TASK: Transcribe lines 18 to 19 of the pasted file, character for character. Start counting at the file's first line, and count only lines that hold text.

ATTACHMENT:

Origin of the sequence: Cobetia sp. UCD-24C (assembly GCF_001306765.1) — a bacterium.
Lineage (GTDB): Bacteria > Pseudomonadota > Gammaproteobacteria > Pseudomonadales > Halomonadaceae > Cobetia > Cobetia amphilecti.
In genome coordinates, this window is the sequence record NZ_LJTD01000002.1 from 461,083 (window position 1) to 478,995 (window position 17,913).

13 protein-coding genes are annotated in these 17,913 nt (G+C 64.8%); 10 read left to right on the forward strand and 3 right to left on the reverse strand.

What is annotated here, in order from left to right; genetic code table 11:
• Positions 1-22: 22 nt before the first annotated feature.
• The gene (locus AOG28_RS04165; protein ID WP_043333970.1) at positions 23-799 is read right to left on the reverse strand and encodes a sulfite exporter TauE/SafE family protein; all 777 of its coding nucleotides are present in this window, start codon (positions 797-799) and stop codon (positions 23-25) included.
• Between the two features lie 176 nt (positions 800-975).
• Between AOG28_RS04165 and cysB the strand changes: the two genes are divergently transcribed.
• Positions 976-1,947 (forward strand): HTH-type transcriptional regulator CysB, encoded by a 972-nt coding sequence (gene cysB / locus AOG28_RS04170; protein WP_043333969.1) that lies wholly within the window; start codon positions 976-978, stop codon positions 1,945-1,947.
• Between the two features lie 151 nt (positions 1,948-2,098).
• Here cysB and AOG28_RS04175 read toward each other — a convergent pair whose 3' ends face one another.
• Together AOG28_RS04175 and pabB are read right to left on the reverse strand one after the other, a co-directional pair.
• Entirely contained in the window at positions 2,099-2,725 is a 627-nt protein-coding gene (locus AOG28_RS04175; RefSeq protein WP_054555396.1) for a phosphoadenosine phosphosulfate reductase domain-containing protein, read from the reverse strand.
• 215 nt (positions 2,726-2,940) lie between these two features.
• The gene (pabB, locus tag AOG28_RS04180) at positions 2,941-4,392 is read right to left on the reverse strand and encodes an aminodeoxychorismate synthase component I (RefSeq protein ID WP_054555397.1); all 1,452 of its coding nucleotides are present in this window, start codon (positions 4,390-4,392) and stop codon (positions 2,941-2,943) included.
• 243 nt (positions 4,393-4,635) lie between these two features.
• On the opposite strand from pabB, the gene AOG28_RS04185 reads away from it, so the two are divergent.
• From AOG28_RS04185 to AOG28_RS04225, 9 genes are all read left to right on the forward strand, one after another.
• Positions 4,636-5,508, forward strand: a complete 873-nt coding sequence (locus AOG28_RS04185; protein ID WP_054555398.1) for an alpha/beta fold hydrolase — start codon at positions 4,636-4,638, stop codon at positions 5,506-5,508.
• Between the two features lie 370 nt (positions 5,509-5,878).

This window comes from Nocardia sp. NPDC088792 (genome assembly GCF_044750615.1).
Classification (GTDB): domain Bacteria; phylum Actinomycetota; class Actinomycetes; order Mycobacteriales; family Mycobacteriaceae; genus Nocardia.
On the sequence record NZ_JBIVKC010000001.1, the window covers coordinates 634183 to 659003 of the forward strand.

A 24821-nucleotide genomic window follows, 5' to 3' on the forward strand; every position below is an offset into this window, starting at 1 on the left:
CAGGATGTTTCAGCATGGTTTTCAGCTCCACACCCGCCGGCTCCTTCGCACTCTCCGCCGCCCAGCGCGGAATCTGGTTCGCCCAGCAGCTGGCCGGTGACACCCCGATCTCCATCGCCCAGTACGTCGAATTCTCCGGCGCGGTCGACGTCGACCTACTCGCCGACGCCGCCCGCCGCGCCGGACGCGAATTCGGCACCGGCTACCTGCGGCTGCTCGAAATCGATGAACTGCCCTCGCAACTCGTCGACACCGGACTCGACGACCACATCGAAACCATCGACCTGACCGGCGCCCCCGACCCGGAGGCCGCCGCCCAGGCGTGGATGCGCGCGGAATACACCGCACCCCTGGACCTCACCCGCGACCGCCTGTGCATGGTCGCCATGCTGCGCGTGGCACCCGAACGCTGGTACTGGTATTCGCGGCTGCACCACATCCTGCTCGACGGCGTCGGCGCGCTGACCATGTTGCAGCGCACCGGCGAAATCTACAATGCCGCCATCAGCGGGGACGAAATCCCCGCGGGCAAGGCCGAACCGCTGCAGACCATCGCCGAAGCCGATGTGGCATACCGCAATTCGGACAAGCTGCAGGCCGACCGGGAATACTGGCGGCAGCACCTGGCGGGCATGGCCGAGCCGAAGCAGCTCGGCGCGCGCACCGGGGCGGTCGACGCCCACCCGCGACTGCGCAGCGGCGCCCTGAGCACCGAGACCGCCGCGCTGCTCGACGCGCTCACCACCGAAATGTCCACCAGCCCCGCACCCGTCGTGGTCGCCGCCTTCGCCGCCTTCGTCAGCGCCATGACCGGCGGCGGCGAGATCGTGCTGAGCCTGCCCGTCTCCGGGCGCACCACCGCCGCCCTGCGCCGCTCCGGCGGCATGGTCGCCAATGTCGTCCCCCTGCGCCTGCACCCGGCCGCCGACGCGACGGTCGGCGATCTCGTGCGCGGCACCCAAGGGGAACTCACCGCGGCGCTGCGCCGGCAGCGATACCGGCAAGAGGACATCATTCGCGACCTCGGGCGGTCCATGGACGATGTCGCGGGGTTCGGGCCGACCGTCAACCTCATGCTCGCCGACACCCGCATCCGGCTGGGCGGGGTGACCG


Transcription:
• On the opposite strand from pabB, the gene AOG28_RS04185 reads away from it, so the two are divergent.
• From AOG28_RS04185 to AOG28_RS04225, 9 genes are all read left to right on the forward strand, one after another.